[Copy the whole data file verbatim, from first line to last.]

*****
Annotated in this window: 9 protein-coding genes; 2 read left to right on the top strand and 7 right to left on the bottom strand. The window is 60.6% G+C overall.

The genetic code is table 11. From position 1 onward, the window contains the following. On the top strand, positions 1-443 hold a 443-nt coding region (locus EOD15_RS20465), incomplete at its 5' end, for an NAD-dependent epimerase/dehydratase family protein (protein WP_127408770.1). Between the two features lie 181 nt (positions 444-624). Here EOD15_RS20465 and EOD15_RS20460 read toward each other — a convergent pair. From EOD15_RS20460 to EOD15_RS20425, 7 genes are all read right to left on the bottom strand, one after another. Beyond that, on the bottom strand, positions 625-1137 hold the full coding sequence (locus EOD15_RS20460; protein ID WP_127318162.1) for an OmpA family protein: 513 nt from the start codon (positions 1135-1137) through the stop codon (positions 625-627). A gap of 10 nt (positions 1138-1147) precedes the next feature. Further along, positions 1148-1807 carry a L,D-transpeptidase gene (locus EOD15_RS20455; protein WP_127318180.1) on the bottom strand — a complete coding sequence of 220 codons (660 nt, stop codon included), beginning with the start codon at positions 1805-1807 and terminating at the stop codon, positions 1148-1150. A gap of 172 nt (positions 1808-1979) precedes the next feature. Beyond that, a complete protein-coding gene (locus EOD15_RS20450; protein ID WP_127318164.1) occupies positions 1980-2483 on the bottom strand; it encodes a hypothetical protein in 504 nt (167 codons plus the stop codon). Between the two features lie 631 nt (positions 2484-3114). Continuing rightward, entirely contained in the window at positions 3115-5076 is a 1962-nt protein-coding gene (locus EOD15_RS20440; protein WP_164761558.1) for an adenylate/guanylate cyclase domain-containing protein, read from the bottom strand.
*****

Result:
Annotated in this window: 9 protein-coding genes; 2 read left to right on the top strand and 7 right to left on the bottom strand. The window is 60.6% G+C overall.

The genetic code is table 11. From position 1 onward, the window contains the following. On the top strand, positions 1-443 hold a 443-nt coding region (locus EOD15_RS20465), incomplete at its 5' end, for an NAD-dependent epimerase/dehydratase family protein (protein WP_127408770.1). Between the two features lie 181 nt (positions 444-624). Here EOD15_RS20465 and EOD15_RS20460 read toward each other — a convergent pair. From EOD15_RS20460 to EOD15_RS20425, 7 genes are all read right to left on the bottom strand, one after another. Beyond that, on the bottom strand, positions 625-1137 hold the full coding sequence (locus EOD15_RS20460; protein ID WP_127318162.1) for an OmpA family protein: 513 nt from the start codon (positions 1135-1137) through the stop codon (positions 625-627). A gap of 10 nt (positions 1138-1147) precedes the next feature. Further along, positions 1148-1807 carry a L,D-transpeptidase gene (locus EOD15_RS20455; protein WP_127318180.1) on the bottom strand — a complete coding sequence of 220 codons (660 nt, stop codon included), beginning with the start codon at positions 1805-1807 and terminating at the stop codon, positions 1148-1150. A gap of 172 nt (positions 1808-1979) precedes the next feature. Beyond that, a complete protein-coding gene (locus EOD15_RS20450; protein ID WP_127318164.1) occupies positions 1980-2483 on the bottom strand; it encodes a hypothetical protein in 504 nt (167 codons plus the stop codon). Between the two features lie 631 nt (positions 2484-3114). Continuing rightward, entirely contained in the window at positions 3115-5076 is a 1962-nt protein-coding gene (locus EOD15_RS20440; protein WP_164761558.1) for an adenylate/guanylate cyclase domain-containing protein, read from the bottom strand.